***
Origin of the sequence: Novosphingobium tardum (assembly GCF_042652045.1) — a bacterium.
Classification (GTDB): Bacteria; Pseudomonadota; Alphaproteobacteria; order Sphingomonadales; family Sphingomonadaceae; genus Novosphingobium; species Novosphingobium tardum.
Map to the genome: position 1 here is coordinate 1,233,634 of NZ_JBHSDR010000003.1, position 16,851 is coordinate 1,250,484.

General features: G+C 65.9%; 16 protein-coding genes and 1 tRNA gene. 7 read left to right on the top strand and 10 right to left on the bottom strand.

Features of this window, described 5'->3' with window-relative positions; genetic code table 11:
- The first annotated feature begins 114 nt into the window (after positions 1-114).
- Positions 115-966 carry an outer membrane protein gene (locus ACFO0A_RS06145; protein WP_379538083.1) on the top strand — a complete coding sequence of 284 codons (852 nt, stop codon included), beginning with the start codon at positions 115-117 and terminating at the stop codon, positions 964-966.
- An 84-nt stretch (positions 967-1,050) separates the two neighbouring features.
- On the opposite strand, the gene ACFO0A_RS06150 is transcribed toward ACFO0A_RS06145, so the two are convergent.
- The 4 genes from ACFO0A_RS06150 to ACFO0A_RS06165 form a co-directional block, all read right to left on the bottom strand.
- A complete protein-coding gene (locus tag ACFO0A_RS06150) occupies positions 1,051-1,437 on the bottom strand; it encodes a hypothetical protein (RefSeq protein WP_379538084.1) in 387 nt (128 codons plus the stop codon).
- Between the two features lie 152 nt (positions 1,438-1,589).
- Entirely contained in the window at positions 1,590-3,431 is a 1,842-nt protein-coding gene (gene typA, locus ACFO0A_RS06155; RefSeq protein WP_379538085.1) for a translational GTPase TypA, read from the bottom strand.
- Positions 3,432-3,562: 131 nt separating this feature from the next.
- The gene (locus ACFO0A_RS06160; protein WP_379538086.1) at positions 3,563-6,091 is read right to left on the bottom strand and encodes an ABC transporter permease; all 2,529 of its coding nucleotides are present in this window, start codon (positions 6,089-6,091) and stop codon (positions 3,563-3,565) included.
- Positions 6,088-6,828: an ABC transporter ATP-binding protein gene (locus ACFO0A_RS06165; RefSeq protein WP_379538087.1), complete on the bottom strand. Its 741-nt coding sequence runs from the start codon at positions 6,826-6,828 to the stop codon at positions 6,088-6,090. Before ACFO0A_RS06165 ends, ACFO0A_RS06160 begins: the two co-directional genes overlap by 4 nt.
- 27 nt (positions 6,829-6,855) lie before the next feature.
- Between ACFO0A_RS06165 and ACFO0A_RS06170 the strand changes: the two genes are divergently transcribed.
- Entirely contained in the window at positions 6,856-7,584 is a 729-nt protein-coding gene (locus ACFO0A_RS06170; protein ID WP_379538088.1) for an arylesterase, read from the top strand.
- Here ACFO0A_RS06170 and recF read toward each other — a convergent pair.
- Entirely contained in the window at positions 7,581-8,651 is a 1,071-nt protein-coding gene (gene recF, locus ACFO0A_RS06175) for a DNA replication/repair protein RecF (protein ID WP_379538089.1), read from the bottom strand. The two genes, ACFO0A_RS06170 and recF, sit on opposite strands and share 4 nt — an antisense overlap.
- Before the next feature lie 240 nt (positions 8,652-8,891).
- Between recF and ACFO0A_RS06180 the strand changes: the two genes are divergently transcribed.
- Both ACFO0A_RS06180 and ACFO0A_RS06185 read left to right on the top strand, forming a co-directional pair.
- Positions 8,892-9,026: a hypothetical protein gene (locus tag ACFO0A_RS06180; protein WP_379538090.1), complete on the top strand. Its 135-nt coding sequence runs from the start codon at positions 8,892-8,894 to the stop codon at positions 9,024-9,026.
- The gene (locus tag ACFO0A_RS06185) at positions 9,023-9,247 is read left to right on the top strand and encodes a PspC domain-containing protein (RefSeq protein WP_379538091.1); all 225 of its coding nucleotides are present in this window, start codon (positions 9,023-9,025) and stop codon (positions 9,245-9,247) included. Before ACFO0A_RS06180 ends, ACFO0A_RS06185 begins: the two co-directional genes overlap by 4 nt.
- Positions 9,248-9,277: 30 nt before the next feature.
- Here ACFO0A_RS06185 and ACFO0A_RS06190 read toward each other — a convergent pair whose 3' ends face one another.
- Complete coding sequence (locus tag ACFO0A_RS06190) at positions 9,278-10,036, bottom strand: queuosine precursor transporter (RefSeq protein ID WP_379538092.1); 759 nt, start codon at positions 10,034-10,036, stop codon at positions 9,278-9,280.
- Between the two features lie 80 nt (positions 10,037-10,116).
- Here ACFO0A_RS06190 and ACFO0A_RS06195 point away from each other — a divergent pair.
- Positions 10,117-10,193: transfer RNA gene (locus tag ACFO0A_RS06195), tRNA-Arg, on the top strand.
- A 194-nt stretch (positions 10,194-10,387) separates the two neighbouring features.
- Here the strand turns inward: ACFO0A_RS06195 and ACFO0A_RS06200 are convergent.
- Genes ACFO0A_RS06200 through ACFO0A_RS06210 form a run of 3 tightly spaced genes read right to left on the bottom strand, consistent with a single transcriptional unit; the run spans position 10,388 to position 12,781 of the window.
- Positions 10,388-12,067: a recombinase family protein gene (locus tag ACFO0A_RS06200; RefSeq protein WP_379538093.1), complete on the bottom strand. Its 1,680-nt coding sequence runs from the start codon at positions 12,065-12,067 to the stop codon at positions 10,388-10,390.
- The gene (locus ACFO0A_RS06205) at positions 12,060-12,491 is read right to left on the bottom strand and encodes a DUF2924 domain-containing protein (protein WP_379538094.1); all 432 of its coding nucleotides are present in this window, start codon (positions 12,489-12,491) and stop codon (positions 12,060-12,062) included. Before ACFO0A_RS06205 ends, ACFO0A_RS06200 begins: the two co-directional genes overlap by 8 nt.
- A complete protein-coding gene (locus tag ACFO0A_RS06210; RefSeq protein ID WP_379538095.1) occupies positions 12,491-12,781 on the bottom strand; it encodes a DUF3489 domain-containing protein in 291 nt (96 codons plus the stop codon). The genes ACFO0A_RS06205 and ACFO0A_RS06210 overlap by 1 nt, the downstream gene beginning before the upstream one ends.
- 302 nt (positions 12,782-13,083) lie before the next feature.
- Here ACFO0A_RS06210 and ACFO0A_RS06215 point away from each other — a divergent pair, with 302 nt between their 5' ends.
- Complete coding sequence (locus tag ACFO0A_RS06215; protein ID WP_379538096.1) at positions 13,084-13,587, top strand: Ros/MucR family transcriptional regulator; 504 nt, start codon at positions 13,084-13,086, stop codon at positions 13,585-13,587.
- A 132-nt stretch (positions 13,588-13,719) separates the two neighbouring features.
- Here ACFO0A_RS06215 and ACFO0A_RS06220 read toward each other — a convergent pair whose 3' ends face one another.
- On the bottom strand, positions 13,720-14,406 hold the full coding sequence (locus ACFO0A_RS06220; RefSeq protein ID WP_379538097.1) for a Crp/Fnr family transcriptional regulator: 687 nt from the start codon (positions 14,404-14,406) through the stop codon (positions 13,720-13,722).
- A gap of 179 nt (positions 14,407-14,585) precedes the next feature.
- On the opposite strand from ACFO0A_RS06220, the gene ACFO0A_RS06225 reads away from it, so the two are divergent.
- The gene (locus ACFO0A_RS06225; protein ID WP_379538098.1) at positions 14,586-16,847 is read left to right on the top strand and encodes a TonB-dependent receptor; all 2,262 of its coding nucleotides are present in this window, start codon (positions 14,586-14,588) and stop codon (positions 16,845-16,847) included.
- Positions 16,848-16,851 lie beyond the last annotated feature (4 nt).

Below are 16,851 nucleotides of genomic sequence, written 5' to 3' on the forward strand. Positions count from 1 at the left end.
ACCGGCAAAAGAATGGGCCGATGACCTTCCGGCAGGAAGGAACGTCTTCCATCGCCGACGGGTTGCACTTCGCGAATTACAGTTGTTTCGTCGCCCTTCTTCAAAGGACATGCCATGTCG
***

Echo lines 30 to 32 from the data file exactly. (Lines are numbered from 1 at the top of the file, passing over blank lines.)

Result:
- Between the two features lie 80 nt (positions 10,037-10,116).
- Here ACFO0A_RS06190 and ACFO0A_RS06195 point away from each other — a divergent pair.
- Positions 10,117-10,193: transfer RNA gene (locus tag ACFO0A_RS06195), tRNA-Arg, on the top strand.